You should examine the wiring schematics for each piece of equipment to ascertain if they have an internal neutral-ground bond.

Often portable generators (Mod note: affiliate link removed) with chassis-mounted receptacles have internal bonds. It's best to have the neutral-ground bond at the main AC panel, so bonds in equipment must be removed.

The same neutral-ground problem can arise with an inverter; some bond and some do not.

Grounding is best accomplished by driving an 8 ft copper-clad rod into the ground and connecting that to a ground block or bus using a single #6 copper wire. Then each piece of equipment is connected to that ground block. This would include a charge controller if/when PV modules are introduced to the system. There is nothing wrong with having a second ground rod in the system. If there is a second ground rod it should be connected to the first ground rod with #6 wire. The second rod should not connect to the ground block/bus or to any other piece of equipment. A second ground rod is actually required if you wanted to check the efficacy of the grounding system. With two rods there should be a minimum ten-foot separation.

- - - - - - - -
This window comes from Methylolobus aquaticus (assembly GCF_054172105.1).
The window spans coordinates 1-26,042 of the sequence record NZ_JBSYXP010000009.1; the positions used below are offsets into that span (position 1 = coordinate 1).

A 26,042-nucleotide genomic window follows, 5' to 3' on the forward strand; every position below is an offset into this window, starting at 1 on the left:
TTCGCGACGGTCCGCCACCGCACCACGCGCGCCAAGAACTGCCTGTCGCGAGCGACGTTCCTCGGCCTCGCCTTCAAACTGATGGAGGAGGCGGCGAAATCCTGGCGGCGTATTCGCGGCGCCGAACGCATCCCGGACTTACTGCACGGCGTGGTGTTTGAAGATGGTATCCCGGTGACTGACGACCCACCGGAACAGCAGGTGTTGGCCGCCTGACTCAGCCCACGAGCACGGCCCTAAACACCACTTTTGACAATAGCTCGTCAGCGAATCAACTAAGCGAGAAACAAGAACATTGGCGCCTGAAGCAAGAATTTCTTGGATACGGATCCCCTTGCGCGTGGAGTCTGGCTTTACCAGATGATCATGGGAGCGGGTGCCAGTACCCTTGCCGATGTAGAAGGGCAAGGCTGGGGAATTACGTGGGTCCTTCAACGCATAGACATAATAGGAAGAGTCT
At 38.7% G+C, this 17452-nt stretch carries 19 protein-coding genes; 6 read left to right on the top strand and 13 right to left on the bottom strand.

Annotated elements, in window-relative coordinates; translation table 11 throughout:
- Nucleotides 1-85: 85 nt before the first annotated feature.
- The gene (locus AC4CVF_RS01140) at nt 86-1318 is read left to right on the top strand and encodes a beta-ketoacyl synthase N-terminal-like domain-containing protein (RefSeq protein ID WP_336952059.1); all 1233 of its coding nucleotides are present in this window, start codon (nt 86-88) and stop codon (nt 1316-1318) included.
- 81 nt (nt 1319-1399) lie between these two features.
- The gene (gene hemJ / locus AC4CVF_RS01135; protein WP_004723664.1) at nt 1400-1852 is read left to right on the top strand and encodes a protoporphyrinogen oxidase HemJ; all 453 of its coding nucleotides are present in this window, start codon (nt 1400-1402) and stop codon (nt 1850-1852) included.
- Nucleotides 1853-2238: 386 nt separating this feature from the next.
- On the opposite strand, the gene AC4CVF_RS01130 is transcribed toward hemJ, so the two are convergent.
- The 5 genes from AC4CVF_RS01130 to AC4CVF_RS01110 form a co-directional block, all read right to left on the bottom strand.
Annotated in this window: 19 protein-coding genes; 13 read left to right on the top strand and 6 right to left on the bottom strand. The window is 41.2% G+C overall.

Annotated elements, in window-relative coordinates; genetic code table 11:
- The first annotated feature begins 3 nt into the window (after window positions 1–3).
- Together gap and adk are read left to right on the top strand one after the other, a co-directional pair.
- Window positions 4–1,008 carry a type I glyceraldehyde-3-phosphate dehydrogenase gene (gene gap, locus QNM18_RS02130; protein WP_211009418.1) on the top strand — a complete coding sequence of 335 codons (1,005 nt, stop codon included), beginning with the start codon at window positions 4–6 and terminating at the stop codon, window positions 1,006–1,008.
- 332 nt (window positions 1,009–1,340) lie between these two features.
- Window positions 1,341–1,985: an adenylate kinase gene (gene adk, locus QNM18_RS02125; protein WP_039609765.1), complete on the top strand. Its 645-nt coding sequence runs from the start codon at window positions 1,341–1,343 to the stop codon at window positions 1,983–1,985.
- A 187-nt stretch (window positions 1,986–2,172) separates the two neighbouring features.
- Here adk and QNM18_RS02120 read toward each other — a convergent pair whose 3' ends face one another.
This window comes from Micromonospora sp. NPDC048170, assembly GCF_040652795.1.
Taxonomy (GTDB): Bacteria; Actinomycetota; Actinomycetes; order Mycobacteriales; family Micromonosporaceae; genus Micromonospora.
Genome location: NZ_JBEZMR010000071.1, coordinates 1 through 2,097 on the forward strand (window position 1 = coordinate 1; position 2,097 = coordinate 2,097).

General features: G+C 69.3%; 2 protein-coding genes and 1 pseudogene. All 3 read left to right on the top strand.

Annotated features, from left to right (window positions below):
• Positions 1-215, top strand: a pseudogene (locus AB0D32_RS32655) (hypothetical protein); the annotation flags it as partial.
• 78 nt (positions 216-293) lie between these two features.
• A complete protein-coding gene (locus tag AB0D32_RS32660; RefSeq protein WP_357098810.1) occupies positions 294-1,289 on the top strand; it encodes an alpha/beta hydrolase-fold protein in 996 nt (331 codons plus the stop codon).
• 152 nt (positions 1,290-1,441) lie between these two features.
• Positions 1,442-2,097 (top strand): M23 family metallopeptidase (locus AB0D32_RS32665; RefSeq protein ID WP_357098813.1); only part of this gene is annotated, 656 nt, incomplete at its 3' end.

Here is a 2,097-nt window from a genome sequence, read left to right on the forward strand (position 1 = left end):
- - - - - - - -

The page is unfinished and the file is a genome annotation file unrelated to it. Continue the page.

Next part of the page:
The DC side of the system should also have a neutral-ground bond and there should be a ground rod as well. The NEC does not require a ground rod in a 12 VDC system, but it is a good idea nevertheless.

Is that grey box between the generator and the inverter/charger a transfer switch? Or does the inverter have an internal transfer switch? If the inverter/charger does not have an internal transfer switch there should be a transfer switch. The generator connects to one input side. The inverter/charger AC output connects to the other input side. The transfer switch output then connects to the AC load/distribution center. That way only one source of AC can be feeding the cabin AC system at a time. No danger of mix-ups.